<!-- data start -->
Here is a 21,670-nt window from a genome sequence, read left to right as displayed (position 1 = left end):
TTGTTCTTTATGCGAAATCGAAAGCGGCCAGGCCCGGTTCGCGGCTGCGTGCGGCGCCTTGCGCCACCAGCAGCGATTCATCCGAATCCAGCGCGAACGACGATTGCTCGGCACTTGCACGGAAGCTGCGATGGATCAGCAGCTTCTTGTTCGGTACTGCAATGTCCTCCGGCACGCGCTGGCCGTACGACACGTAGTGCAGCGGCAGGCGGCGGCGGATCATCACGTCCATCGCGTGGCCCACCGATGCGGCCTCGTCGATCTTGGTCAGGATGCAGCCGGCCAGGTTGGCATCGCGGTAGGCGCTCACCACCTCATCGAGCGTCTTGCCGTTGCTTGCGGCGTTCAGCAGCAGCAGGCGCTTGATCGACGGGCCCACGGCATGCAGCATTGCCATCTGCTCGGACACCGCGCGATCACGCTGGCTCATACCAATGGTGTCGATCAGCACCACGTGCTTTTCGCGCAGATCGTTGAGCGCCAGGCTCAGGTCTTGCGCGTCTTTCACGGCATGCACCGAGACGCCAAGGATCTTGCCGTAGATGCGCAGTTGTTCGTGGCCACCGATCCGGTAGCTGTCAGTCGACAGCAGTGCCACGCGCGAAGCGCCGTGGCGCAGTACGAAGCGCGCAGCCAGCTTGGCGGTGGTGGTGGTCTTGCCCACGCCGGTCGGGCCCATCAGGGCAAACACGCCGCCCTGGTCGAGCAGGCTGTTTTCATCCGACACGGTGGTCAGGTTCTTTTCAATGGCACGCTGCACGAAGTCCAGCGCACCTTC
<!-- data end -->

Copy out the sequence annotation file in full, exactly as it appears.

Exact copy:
Here is a 21,670-nt window from a genome sequence, read left to right as displayed (position 1 = left end):
TTGTTCTTTATGCGAAATCGAAAGCGGCCAGGCCCGGTTCGCGGCTGCGTGCGGCGCCTTGCGCCACCAGCAGCGATTCATCCGAATCCAGCGCGAACGACGATTGCTCGGCACTTGCACGGAAGCTGCGATGGATCAGCAGCTTCTTGTTCGGTACTGCAATGTCCTCCGGCACGCGCTGGCCGTACGACACGTAGTGCAGCGGCAGGCGGCGGCGGATCATCACGTCCATCGCGTGGCCCACCGATGCGGCCTCGTCGATCTTGGTCAGGATGCAGCCGGCCAGGTTGGCATCGCGGTAGGCGCTCACCACCTCATCGAGCGTCTTGCCGTTGCTTGCGGCGTTCAGCAGCAGCAGGCGCTTGATCGACGGGCCCACGGCATGCAGCATTGCCATCTGCTCGGACACCGCGCGATCACGCTGGCTCATACCAATGGTGTCGATCAGCACCACGTGCTTTTCGCGCAGATCGTTGAGCGCCAGGCTCAGGTCTTGCGCGTCTTTCACGGCATGCACCGAGACGCCAAGGATCTTGCCGTAGATGCGCAGTTGTTCGTGGCCACCGATCCGGTAGCTGTCAGTCGACAGCAGTGCCACGCGCGAAGCGCCGTGGCGCAGTACGAAGCGCGCAGCCAGCTTGGCGGTGGTGGTGGTCTTGCCCACGCCGGTCGGGCCCATCAGGGCAAACACGCCGCCCTGGTCGAGCAGGCTGTTTTCATCCGACACGGTGGTCAGGTTCTTTTCAATGGCACGCTGCACGAAGTCCAGCGCACCTTC